Charter Communications and Viacom have agreed to a short-term carriage extension, avoiding a blackout upon the expiration Sunday of their current deal.
Viacom released a statement saying that the cable operator “has agreed to a short-term extension of our renewal deadline with Charter while we work to reach a mutually beneficial deal.”
Charter declined comment.
Meanwhile, an analyst note from Telsey Advisory Group's Tom Eagan, obtained by Multichannel News, warned that any price cuts agreed to by Viacom could trigger so-called "most favored nation" clauses in other contracts the media conglomerate has with pay-TV operators.
“By early this week, we expect the contract will be renewed,” Eagan said in a note to investors. “But, we also expect it will be renewed at lower rates and for fewer channels. We expect this deal will translate to lower domestic affiliate revenue and a lower value for Viacom equity holders.”
Struggling mightily in the SVOD age, Viacom has found a little momentum under new CEO Bob Bakish. But an impasse with the No. 2 cable operator in the U.S., which controls around 16.6 million video subscribers, threatens to set the media conglomerate back.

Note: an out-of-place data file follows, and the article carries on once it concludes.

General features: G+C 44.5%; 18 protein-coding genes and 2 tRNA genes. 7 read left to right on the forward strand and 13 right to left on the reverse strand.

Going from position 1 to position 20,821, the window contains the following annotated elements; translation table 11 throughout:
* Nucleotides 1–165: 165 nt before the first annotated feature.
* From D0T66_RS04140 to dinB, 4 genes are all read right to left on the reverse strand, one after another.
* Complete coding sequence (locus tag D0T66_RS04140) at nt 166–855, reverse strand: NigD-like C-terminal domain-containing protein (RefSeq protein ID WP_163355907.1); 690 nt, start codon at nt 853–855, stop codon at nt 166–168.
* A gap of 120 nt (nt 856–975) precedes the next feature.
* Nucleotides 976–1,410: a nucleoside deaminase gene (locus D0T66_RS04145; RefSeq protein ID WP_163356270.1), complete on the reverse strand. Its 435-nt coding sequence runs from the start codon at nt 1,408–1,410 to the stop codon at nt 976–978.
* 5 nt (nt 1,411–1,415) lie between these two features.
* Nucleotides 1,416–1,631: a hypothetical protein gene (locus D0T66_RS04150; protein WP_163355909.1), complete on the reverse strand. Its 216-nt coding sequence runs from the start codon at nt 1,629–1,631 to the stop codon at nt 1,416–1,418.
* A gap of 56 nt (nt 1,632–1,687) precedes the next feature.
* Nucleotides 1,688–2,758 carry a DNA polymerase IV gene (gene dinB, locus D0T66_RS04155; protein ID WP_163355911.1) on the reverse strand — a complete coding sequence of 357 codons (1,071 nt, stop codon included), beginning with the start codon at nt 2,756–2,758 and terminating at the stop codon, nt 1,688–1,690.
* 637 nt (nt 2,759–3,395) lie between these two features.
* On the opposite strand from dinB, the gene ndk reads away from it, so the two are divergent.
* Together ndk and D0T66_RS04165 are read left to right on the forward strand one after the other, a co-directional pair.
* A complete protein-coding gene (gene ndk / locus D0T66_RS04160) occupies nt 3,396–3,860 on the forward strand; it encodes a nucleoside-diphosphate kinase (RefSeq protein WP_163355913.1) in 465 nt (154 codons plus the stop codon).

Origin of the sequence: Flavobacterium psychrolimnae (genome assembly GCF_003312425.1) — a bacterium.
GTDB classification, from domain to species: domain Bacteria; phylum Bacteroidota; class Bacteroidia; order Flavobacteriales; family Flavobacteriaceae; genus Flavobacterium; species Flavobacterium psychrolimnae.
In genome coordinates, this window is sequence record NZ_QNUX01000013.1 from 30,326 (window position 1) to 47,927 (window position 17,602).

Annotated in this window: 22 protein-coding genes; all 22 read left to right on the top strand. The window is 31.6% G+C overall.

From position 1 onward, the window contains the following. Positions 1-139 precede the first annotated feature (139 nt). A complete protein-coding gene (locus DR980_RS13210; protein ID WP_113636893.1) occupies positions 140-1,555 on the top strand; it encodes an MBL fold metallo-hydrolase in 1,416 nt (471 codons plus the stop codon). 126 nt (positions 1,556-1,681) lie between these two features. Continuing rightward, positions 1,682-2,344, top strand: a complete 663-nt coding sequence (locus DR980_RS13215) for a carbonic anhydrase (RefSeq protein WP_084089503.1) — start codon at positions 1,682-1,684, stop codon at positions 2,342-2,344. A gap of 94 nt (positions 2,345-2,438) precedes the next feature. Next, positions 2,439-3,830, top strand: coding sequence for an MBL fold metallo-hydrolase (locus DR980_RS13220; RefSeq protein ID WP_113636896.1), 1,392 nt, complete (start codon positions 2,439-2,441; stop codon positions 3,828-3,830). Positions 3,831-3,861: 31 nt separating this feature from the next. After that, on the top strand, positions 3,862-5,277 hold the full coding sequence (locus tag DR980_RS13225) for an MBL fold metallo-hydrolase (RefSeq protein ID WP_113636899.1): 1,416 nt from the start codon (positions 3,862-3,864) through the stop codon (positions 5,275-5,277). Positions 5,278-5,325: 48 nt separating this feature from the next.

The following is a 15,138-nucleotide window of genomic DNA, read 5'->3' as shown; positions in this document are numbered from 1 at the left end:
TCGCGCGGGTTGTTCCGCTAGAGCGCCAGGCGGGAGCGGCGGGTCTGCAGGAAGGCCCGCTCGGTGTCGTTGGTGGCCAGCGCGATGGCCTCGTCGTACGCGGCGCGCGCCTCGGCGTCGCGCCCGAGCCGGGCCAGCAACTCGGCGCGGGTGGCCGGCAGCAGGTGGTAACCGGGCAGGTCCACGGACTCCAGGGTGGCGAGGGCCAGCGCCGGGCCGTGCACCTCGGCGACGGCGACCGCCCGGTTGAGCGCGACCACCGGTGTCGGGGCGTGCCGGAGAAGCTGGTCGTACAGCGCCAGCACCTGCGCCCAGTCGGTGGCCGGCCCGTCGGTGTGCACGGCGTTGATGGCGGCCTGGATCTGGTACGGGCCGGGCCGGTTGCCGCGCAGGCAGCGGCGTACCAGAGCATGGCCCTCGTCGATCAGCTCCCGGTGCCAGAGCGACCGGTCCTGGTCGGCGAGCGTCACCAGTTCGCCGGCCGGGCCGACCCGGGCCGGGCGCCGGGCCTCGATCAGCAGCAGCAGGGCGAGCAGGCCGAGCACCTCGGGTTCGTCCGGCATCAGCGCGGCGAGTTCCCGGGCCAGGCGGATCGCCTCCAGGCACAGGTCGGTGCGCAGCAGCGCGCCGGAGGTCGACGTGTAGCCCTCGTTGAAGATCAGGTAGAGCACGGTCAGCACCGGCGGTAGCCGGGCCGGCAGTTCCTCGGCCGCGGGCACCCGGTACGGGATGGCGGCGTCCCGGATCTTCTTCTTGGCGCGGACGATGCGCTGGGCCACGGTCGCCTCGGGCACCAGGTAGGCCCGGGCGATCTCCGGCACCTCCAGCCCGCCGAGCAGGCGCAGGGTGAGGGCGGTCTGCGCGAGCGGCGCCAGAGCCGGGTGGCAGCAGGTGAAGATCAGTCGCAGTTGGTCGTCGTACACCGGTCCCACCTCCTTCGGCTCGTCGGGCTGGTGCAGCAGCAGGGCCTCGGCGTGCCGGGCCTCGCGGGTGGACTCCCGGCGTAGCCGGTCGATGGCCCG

Viacom controls MTV, BET, Spike TV, Nickelodeon, VH1 and Comedy Central, among other linear channels.
Last week, the conglomerate began running messages on its channels in Charter homes, informing viewers that Viacom channels will be taken down unless the cable company agrees to what it says are its very reasonable program licensing terms.
Bakish, meanwhile, said in a company memo that Charter is putting the screws on programmers who sign programming deals with virtual MVPDs in an effort to thwart the nascent distribution trend.